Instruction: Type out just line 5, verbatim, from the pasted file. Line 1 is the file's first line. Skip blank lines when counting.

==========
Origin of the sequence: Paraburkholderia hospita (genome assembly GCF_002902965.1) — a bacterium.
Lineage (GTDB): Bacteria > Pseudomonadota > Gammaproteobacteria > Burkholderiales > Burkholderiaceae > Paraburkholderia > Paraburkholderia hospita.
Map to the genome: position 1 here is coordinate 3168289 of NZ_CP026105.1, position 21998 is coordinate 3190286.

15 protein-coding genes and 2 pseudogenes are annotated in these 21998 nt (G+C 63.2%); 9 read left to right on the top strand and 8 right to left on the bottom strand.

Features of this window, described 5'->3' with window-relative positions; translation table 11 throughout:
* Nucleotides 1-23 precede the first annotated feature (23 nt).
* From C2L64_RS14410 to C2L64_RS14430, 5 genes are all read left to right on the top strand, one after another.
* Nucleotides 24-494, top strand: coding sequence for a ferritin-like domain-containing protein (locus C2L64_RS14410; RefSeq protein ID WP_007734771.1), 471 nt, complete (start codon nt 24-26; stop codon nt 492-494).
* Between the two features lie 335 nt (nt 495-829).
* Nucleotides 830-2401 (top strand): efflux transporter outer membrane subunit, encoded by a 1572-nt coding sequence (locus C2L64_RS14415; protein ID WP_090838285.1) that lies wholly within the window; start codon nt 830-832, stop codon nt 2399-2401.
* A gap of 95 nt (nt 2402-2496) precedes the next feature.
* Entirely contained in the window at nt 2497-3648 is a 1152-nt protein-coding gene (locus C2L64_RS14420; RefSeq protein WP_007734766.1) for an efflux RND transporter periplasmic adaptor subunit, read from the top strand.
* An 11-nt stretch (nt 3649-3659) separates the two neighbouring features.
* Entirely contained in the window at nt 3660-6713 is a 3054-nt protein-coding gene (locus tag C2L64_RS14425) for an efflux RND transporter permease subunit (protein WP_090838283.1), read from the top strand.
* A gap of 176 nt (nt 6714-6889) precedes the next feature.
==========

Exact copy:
Features of this window, described 5'->3' with window-relative positions; translation table 11 throughout: